Mendes's second film, in 2002, was Road to Perdition, which grossed US$181 million. The aggregate review score on Rotten Tomatoes was 82%; critics praised Paul Newman for his performance. The film was nominated for 6 Academy Awards, including Best Supporting Actor, and won one for Best Cinematography.

In 2005, Mendes directed the war film Jarhead. The film received mixed reviews, receiving a Rotten Tomatoes aggregate of 60%, and a gross revenue of US$96.9 million worldwide. The film focused on the boredom and other psychological challenges of wartime, instead of being a traditional combat-action film.

In 2008, Mendes directed Revolutionary Road, starring his wife, Academy Award-winner Kate Winslet, along with Leonardo DiCaprio and Kathy Bates. In a January 2009 interview, Mendes opened up about directing his wife for the first time:

Mendes most recently completed work on a comedy-drama called Away We Go, which opened the 2009 Edinburgh International Film Festival. The film follows a couple searching across North America for the perfect community in which to settle down and start a family. The film stars John Krasinski, Maya Rudolph, Maggie Gyllenhaal, Catherine O'Hara, and Melanie Lynskey. Mendes is also starting pre-production on a film adaptation of the acclaimed 1971 Tony-winning Broadway musical Follies and has announced his intentions to film an adaptation of the novel Middlemarch in the near future.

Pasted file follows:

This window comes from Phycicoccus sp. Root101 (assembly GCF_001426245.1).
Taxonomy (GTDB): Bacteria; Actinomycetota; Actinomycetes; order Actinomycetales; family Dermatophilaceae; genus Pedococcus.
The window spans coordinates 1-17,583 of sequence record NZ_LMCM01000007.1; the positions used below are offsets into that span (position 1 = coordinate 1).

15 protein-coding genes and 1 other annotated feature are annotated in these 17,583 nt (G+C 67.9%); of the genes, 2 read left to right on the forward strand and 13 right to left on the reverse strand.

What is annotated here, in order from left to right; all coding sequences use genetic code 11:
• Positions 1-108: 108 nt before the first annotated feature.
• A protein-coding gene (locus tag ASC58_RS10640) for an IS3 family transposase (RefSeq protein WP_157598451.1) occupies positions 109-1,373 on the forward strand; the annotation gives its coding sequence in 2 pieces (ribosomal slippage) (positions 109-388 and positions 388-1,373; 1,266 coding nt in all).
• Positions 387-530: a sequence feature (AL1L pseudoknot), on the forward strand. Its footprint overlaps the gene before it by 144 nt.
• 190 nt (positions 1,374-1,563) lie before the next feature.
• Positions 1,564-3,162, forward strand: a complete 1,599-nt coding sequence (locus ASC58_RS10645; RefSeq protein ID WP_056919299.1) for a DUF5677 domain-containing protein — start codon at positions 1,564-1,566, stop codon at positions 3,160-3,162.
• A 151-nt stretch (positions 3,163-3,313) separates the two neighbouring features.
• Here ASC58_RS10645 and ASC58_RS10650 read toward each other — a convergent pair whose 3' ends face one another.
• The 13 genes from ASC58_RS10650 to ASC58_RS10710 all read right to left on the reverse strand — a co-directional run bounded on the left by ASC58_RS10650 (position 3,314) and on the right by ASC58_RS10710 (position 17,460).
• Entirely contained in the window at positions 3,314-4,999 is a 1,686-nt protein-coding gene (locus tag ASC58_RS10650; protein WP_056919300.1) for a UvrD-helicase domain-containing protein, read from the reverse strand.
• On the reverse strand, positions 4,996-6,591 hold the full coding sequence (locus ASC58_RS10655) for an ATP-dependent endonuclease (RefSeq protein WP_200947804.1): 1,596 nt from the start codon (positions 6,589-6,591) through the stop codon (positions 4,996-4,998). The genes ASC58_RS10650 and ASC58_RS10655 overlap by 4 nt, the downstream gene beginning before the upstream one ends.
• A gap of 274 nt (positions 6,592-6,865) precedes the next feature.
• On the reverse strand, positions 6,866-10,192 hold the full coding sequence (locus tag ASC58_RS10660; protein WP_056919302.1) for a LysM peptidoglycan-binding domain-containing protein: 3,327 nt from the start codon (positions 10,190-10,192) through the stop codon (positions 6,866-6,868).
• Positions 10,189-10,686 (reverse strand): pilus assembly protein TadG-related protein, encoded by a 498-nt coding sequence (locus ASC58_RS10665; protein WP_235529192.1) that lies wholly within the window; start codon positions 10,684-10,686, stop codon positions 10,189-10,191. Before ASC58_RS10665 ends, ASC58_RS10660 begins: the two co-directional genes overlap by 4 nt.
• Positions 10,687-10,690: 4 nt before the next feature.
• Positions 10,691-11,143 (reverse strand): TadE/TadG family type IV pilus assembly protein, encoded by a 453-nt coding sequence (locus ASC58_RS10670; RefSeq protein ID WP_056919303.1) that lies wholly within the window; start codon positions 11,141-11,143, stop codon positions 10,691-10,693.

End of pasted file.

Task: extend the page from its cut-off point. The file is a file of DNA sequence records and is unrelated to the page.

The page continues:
According to, Columbia Pictures has purchased the rights to the Preacher graphic novel series and have hired Sam Mendes to direct it. He will also be an executive producer for the American movie remake of the British mini series Lost in Austen.

Personal life

Mendes married British actress Kate Winslet on 24 May 2003 in Anguillamarker in the Caribbeanmarker. The pair met in 2001, when Mendes approached his future wife about appearing in a play at the Donmar Warehouse Theater, where he was then artistic director. Their first child, Joe Alfie Mendes, was born on 22 December 2003. Mendes also has a stepdaughter, Mia Honey Threapleton (b. 12 October 2000), from Winslet's first marriage to assistant director Jim Threapleton. The family now lives in New York Citymarker and Church Westcote Manor, Church Westcote, Gloucestershire, Englandmarker. He previously dated Jane Horrocks, Rachel Weisz and Calista Flockhart. Mendes was made a Commander of the Order of the British Empire in 2000.


Stage productions


Year Film Oscar nominations Oscar wins
1999 American Beauty 8 5
2002 Road to Perdition 6 1
2005 Jarhead
2008 Revolutionary Road 3 0
2009 Away We Go

Year Film Notes
2002 Road to Perdition
2006 Starter for 10 (executive producer)
2007 The Kite Runner (executive producer)
Things We Lost in the Fire
2008 Revolutionary Road
2009 Away We Go


List of Awards and nominations
Year Award Film or Stage Play Result
1989 Critics' Circle Theatre Award for Most Promising Newcomer The Cherry Orchard
1995 Critics' Circle Theatre Award for Best Director The Glass Menagerie
1995 Laurence Olivier Award for Best Director
1996 Laurence Olivier Award for Best Director Company
1998 Tony Award for Best Musical Revival Cabaret
1999 Academy Award for Best Director American Beauty
Golden Globe Award for Best Director - Motion Picture American Beauty
2002 Critics' Circle Theatre Award for Best Director Uncle Vanya and Twelfth Night
2003 Laurence Olivier Award for Best Director
Society of London Theatre Special Award N/A
2008 Golden Globe Award for Best Director - Motion Picture Revolutionary Road